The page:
Touch. Try. Learn.

Technology teaches customers at RadioShack destination location


By Maureen Patterson

There’s much debate in the field of architecture on whether technology should be seen or hidden. At RadioShack’s StoreOne facility in Fort Worth, TX, technology is not only seen, it’s celebrated.

Located on the edge of the company’s headquarters, StoreOne invites consumers to experience technology like never before. The interactive, engaging facility showcases both consumer and building technologies in all their glory. It also serves as a product and retailing testing ground.

“We tried to create a place that really demystified technology - a place to touch, try, and learn about technology that’s available to consumers in their lives today - and that’s very much what RadioShack is about,” says architect Randall Stone of New York-based Lippincott Mercer, a brand strategy and design firm. “Technology is often about the future and what it can do for you in the future, but this is really about what technology can do for you today.”

Today’s products for homes entertain, motivate, captivate.

Today’s products for buildings inspire, instruct, enrich.

StoreOne brings that all together in one facility, guiding users on a multimedia tour of products - and possibilities. Users can journey to kitchen, home office, playroom, garage, and family room pavilions, where they can enjoy consumer electronics in an easy-to-learn environment. They can venture upstairs to a 4-D theater, where the seats sometimes jostle in tune with the movie, the wind blows at them, and water is squirted at their faces.

But first, they enter a space that immerses them in technology in a way that welcomes.

A Grand Entrance

Guests enter StoreOne into the rotunda, with its Daktronics custom-built 360-degree, 12mm, 5-foot-high by 64-foot-diameter LED display along with QSC audio amplifiers and Renkus-Heinz surface-mount speakers for theater-quality sound. A HighEnd Systems Studio Spot 250 moving head fixture with MSD 250 lamp, 40-degree wide-angle lens option, and custom template set project different colors, patterns, images, and textures in concert with the audio and LED video.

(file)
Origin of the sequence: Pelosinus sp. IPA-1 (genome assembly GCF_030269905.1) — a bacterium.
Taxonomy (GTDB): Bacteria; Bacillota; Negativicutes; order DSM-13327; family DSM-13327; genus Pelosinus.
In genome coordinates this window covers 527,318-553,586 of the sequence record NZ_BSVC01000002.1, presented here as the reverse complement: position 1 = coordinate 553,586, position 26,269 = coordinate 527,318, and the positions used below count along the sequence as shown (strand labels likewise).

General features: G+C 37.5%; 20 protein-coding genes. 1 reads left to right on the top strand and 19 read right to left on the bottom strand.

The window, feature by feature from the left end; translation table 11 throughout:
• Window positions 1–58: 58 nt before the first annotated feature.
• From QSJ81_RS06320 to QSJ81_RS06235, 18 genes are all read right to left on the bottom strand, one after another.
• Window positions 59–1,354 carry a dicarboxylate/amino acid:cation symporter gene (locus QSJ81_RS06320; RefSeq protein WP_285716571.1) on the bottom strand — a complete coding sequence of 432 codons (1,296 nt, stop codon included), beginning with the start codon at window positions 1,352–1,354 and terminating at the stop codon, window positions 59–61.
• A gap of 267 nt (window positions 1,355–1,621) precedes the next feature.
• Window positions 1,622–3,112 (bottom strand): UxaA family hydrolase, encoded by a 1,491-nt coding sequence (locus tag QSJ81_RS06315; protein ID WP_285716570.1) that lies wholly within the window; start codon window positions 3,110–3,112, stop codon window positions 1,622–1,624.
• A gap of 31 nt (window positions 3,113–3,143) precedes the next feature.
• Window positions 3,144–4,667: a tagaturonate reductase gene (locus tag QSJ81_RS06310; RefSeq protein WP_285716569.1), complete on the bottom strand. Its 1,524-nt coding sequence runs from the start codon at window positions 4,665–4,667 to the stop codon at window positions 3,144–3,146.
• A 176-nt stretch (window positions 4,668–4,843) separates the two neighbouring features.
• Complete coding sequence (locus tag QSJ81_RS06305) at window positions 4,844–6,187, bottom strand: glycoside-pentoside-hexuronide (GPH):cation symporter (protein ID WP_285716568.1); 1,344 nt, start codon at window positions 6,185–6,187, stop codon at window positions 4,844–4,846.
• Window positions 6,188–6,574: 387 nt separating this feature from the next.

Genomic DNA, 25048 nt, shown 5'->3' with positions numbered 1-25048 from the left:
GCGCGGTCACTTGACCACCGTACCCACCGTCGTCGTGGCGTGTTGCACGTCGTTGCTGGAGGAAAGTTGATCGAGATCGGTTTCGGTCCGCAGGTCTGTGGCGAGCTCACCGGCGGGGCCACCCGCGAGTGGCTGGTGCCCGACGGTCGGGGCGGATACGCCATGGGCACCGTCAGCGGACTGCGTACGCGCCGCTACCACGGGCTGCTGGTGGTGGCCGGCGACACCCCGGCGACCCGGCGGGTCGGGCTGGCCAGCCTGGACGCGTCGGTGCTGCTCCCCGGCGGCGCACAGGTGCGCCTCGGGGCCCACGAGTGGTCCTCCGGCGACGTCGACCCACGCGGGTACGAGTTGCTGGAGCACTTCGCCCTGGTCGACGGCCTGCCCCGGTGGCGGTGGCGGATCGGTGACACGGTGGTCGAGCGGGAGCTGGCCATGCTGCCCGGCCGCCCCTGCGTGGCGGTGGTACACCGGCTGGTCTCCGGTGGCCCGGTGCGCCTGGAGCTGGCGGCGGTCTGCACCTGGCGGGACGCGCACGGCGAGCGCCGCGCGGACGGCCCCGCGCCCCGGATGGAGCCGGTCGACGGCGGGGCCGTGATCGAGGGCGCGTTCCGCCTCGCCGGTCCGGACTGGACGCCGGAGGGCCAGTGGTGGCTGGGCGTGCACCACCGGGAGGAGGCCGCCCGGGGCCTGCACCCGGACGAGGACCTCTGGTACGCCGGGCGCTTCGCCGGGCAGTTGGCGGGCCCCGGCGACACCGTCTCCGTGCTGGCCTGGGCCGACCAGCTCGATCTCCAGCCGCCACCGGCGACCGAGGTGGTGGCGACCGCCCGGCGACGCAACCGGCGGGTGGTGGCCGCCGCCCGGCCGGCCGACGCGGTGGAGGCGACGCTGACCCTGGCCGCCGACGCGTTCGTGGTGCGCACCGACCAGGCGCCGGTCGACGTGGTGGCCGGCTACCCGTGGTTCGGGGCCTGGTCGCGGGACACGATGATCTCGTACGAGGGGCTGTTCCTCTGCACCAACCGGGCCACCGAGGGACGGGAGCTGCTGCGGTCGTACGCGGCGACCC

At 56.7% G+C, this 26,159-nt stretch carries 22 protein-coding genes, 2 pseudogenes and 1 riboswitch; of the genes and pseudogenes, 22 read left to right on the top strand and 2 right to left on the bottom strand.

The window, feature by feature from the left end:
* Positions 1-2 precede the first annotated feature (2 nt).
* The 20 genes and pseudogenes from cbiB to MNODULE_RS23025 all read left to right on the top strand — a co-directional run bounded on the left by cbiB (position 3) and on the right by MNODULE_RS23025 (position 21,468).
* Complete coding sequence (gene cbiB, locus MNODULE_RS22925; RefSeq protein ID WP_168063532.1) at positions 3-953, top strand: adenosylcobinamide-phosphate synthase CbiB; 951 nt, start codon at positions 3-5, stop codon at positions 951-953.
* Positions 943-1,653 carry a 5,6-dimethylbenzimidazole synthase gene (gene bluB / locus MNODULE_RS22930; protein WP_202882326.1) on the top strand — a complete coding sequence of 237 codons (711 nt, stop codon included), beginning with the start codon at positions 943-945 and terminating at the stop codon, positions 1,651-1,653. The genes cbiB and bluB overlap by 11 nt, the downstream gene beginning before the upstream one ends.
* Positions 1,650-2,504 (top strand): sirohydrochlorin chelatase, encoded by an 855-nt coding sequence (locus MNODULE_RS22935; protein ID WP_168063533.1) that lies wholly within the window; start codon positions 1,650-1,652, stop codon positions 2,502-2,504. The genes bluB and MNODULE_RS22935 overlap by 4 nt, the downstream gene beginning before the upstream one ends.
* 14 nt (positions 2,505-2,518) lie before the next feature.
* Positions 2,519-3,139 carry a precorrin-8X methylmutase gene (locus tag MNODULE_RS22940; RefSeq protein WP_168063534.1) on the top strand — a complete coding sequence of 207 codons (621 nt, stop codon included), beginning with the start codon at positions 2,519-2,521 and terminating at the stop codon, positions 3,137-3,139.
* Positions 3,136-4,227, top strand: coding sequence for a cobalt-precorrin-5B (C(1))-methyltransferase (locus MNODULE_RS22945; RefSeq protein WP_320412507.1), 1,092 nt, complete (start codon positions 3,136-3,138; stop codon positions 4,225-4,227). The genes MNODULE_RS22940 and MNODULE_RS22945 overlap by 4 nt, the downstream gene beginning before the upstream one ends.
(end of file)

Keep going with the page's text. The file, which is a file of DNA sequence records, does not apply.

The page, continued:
A RadioShack media group creates video content that changes regularly, such as trivia and images of people, products, and logos.

“We said, ‘We want more than a store. We want a store that thinks. We want a store that’s smart and that delivers this ‘wow’ factor that everybody talks about,’” says Jason Friedman, chief executive officer of Creative Realities Inc., a Fairfield, NJ-based experience technologies firm.

Behind the scenes, an AMX NetLinx controller and MIDI-interface control content on the screens, while a Whole Hog II PC lighting controller takes care of performance lighting with its programming wing, playback wing, and USB hub widget. A Daktronics iOi-3 LED sign controller and Venus 7000 control and design software also help control the show.

The rotunda delivers the “wow” factor front and center. Says Friedman, “There’s this energy when you walk in that space and you see all this stuff happening. It’s so literally immersive, because you’re in the middle of this huge facility in this huge rotunda area, seeing all these different colors and images and textures flying around you. It’s an unbelievable experience.”

But not unfriendly. Tim Abbott, RadioShack’s program director on the project, says the company wanted the facility to immerse visitors in technology, but to do so in a way that is familiar and welcoming. Guests can use one of seven interactive kiosks in the rotunda that ask questions to determine their communication styles, interests, and needs. These 17-inch LCD monitors with touch screen overlays gather information such as whether the person is a technophile or technophobe - whether, for example, the person’s VCR at home is blinking “12:00.” They receive an RFID (radio frequency identification) device that has an embedded microchip.

Customized Media

It is then that technology takes on a life of its own, customizing itself to each user.

In what Stone refers to as “layering,” the media changes as the person walks through the space. Forty-inch Samsung LCD monitors with tilt wall-mount brackets display information, as do screens at each pavilion. Based on the preference of the person walking through, as identified by the RFID, the monitors may display general or more technical information.